Wade Hampton writes to Jefferson Davis to tell him that he plans to fight on across the Mississippi, and if necessary to go to Mexico to avoid ever surrendering. ” I shall never take the ‘oath of allegiance.'” In fact, he’ll be back as governor of South Carolina a decade or so, thanks to a campaign of violent disenfranchisement of black voters.
HILLSBOROUGH, April 19, 1865.
His Excellency President DAVIS:
MY DEAR SIR: Having seen the terms upon which it is proposed to negotiate, I trust that I may be pardoned for writing to you in relation to them. Most of our officers look only at the military side of the picture at present, but you will regard it in other aspects also. The military situation is very gloomy, I admit, but it is by no means desperate, and endurance and determination will produce a change. There are large numbers of the Army of Northern Virginia who have escaped, and of these many will return to our standard if they are allowed to enter the cavalry service. Many of the cavalry who escaped will also join us if they find that we are still making head against the enemy.
There are now not less than 40,000 to 50,000 men in arms on this side of the Mississippi; on the other there are as many more. Now the question presents itself, shall we disband these men at once, or shall we endeavor [to] concentrate them? If we disband we give up at once and forever all hope of foreign intervention. Europe will say, and say justly, “Why should we interfere if you choose to re-enter the Union?” but if we keep any organization, however small, in the field, we give Europe the opportunity of aiding us.
The main reason urged for negotiation is to spare the infliction of any further suffering on the people. Nothing could be more fallacious than this reasoning. No suffering which can be inflicted by the passage over our country of the Yankee armies can equal what would fall on us if we return to the Union. In this latter event I look for a war between the United States and England and France, when we of the South, under a more rigorous conscription than has yet obtained here, shall be forced to fight by the side of our own negroes and under Yankee States in this war, and we shall live under a base and vulgar tyranny. No sacrifice would be too great to escape this train of horrors, and I think it far better for us to fight to the extreme limits of our country rather than to reconstruct the Union upon any terms.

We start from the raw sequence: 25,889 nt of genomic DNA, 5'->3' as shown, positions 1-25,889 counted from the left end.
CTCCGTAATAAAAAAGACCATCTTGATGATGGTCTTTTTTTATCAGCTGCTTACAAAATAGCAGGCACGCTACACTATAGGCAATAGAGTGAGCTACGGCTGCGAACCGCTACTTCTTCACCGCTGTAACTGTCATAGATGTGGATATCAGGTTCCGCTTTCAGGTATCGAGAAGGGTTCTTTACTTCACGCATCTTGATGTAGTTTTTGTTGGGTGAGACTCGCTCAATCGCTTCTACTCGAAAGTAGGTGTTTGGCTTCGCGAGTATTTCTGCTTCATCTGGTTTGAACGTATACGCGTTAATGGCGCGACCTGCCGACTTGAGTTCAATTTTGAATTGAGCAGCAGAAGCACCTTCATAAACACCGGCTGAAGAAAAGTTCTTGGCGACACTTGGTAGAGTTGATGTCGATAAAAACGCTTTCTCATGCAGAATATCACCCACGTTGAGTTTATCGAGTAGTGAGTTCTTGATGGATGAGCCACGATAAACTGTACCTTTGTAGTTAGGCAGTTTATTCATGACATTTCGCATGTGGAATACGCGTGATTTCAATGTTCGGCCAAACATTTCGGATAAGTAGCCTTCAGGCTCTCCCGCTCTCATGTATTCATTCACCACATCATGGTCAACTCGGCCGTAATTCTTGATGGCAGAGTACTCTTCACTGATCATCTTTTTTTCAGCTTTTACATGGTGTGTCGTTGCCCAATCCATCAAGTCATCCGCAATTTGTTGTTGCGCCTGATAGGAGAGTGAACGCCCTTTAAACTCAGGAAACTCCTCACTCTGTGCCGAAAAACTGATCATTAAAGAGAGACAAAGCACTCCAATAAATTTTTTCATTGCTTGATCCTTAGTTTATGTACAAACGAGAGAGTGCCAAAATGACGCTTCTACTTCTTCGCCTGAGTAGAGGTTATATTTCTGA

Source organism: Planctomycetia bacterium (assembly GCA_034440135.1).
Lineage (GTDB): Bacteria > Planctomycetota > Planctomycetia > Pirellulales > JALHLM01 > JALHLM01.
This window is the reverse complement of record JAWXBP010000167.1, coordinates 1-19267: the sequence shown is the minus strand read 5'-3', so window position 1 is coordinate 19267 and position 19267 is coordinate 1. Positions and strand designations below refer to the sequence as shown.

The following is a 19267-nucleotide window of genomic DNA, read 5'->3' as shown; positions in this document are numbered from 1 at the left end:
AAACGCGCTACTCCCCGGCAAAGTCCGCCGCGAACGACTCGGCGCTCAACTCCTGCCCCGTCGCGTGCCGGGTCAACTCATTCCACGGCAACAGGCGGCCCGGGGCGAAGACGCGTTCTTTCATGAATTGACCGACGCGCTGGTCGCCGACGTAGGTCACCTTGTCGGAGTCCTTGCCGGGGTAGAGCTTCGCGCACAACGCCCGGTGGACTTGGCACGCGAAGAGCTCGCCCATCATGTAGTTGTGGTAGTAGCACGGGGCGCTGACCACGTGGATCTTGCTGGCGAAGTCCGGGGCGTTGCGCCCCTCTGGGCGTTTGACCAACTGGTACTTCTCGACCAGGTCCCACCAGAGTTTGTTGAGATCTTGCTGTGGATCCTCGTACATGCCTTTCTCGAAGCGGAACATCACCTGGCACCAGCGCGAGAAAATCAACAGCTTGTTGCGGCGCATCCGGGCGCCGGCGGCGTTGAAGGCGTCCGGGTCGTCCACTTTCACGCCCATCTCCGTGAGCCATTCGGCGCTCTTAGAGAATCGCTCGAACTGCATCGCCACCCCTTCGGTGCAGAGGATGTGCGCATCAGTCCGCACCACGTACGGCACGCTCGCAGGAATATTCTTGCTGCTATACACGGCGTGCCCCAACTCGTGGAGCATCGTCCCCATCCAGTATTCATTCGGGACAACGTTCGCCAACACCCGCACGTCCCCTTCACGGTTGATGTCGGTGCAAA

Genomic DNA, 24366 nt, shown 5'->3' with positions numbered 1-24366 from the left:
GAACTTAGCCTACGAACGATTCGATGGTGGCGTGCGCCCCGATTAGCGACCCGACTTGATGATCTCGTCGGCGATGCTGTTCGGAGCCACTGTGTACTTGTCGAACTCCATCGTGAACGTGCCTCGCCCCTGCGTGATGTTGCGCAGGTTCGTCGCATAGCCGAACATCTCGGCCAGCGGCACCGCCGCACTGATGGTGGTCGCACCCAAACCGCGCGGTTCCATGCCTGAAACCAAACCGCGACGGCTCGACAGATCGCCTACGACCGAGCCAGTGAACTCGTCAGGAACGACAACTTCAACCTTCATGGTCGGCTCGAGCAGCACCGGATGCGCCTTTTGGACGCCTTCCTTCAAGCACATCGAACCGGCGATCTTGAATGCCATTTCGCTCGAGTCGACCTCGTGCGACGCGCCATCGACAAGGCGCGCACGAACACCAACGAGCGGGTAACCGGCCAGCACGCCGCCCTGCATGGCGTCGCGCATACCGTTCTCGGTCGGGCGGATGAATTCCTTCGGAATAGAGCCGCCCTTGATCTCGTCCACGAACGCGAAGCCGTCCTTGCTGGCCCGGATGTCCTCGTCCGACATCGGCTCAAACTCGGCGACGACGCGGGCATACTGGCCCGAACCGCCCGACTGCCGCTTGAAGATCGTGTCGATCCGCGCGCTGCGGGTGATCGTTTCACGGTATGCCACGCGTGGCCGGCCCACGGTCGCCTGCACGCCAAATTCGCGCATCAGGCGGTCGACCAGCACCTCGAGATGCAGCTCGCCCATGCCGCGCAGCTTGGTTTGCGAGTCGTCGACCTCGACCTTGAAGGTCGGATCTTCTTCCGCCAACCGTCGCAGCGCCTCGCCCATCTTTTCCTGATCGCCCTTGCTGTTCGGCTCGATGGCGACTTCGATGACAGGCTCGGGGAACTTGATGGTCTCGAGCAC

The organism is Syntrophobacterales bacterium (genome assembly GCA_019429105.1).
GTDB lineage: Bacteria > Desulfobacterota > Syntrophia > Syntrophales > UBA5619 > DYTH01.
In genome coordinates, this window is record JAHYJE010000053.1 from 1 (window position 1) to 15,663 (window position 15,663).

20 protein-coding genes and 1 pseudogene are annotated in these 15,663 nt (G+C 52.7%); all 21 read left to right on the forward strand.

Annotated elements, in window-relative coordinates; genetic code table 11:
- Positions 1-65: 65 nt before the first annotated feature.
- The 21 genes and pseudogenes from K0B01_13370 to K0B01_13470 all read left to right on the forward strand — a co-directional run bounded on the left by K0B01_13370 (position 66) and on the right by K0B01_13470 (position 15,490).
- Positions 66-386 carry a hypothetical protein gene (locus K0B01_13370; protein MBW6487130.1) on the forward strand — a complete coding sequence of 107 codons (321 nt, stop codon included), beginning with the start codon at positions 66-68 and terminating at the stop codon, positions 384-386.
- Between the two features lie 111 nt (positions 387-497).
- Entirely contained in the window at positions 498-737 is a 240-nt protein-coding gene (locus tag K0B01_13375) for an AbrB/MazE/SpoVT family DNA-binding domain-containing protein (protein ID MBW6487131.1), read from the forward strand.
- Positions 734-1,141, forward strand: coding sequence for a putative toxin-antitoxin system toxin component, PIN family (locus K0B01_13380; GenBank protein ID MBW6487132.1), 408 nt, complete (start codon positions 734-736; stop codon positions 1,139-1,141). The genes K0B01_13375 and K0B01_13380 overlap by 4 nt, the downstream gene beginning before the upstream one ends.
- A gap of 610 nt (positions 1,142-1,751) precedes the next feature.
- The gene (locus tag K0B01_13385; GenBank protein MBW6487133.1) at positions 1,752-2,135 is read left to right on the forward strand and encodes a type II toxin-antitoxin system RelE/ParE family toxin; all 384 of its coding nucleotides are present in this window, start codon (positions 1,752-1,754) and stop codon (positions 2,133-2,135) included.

If we cannot use our infantry here, let it disband, calling upon them for volunteers for the cavalry, collect all our mounted force, and move toward the Mississippi. When we cross that river we can get large accessions to the cavalry, and we can hold Texas. As soon as forces can be organized and equipped, send this heavy cavalry force into the country of the enemy, and they will soon show that we are not conquered. If I had 20,000 mounted men here I could force Sherman to retreat in twenty days. Give me a good force of cavalry and I will take them safely across the Mississippi, and if you desire to go in that direction it will give me great pleasure to escort you. My own mind is made up as to my course. I shall fight as long as my Government remains in existence; when that ceases to live I shall seek some other country, for I shall never take the “oath of allegiance. ”
I am sorry that we paused to negotiate, for to my apprehension no evil can equal that of a return to the Union. I write to you, my dear sir, that you may know the feelings which actuate many of the officers of my command. They are not subdued, nor do they despair. For myself I beg to express my heartfelt sympathy with you, and to give you the assurance that my confidence in your patriotism has never been shaken. If you will allow me to do so, I can bring to your support many strong arms and brave hearts-men who will fight to Texas, and who, if forced from that State, will seek refuge in Mexico rather than in the Union.
With my best wishes, I am, very respectfully and truly, yours,